Address of French Generals to the Chamber of Representatives

From Wikisource
Jump to navigation Jump to search

Camp at Villette, 30th June.

Representatives of the People!

We are in presence of our Enemies. We swear before you and the world to defend, to our last breath, the cause of our independence and the national honour.

It is wished to impose the Bourbons upon us, but these Princes are rejected by the immense majority of Frenchmen. If their return could be agreed to, recollect. Representatives, that you would sign the annihilation of the Army; which for twenty years has been the Palladium of French honour. There are in War, especially when it has been long conducted, successes and reverses. In our successes, we have appeared great and generous. If it is wished to humble us in our reverses, we shall know how to die.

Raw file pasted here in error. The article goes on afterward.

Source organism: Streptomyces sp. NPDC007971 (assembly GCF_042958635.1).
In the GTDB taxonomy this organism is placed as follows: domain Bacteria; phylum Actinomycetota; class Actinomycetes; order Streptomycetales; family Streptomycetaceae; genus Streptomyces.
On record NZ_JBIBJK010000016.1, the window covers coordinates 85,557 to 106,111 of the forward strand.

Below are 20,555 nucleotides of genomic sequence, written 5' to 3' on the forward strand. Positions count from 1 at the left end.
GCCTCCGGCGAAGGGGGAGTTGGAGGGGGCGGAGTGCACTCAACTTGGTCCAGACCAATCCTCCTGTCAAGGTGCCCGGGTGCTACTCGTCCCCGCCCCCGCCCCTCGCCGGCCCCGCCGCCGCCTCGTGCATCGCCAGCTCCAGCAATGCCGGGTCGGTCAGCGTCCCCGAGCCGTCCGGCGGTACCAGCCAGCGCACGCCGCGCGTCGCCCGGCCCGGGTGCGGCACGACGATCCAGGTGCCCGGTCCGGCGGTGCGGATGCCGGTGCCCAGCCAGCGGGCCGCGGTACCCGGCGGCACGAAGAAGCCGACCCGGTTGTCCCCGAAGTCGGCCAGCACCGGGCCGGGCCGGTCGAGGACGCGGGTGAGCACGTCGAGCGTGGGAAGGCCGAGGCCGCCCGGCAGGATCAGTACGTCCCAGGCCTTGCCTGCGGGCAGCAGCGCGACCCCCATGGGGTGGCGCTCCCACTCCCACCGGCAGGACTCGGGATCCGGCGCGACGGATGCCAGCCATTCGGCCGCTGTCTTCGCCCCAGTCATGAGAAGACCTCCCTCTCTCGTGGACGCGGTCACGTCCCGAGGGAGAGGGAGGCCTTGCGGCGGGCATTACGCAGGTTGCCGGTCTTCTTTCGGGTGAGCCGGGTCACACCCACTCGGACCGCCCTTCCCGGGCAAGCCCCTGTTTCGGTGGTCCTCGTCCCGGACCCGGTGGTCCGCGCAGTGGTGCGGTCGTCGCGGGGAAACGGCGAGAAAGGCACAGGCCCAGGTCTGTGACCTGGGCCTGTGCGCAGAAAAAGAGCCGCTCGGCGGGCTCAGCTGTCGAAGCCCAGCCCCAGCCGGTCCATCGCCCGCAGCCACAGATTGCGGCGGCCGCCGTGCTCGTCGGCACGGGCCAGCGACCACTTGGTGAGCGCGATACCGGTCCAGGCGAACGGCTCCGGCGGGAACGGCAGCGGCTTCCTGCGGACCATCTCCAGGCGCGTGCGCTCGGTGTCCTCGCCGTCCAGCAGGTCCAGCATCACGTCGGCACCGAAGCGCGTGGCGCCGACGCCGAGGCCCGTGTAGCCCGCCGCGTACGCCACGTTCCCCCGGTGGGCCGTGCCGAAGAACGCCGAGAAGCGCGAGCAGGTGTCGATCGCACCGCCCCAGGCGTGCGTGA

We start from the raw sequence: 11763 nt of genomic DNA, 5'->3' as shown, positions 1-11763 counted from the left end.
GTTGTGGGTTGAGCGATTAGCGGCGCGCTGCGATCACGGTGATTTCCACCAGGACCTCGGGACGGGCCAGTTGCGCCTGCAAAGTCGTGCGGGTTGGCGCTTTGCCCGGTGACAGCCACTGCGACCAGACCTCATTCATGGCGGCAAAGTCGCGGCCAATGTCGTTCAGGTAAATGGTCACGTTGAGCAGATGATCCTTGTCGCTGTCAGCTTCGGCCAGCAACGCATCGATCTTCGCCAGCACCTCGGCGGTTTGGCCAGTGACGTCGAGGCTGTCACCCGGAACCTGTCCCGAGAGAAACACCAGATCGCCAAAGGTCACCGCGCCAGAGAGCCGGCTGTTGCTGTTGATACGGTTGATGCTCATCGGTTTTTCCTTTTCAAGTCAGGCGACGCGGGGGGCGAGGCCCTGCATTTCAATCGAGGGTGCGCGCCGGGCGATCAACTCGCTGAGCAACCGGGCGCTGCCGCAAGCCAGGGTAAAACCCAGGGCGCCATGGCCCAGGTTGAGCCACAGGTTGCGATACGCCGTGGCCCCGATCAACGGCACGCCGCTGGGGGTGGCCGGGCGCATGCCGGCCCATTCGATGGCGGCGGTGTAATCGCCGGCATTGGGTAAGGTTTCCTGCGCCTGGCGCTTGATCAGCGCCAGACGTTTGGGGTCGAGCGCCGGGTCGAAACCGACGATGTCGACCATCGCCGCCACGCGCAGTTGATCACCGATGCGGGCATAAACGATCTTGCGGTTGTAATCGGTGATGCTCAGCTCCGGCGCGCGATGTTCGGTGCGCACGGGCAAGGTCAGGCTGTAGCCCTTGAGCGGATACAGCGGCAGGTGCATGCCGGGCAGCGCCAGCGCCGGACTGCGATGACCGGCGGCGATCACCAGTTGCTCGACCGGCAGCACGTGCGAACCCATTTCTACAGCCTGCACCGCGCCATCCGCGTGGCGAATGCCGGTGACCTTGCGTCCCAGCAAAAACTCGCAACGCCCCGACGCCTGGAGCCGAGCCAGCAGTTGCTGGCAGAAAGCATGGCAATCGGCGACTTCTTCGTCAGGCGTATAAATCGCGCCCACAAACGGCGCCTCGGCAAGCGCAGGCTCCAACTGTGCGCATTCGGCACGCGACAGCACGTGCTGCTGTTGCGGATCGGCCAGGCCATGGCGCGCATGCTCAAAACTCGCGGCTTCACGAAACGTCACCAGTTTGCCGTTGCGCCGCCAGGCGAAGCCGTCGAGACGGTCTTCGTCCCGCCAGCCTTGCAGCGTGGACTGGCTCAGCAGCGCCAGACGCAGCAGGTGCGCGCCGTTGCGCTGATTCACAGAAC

The Bourbons present no guarantee to the Nation. We received them with sentiments of the most generous confidence: we forgot all the calamities they had caused us in their rage to deprive us of our most sacred rights. Well! what return did they make for this confidence? They treated us as rebels and as vanquished. Representatives these reflections are terrible, because they are true. History will one day relate what the Bourbons have done to replace themselves on the Throne of France; it will also narrate the conduct of the Army; of that Army essentially national; and posterity will judge which best deserved the esteem of the World.

The Marshal Prince of Eckmühl, Minister at War,
Count Pajol, commanding the I Corps of Cavalry,
Count d'Erlon, commanding the Right Wing,
Count Vandamme, General in Chief.
(And fifteen other Generals.)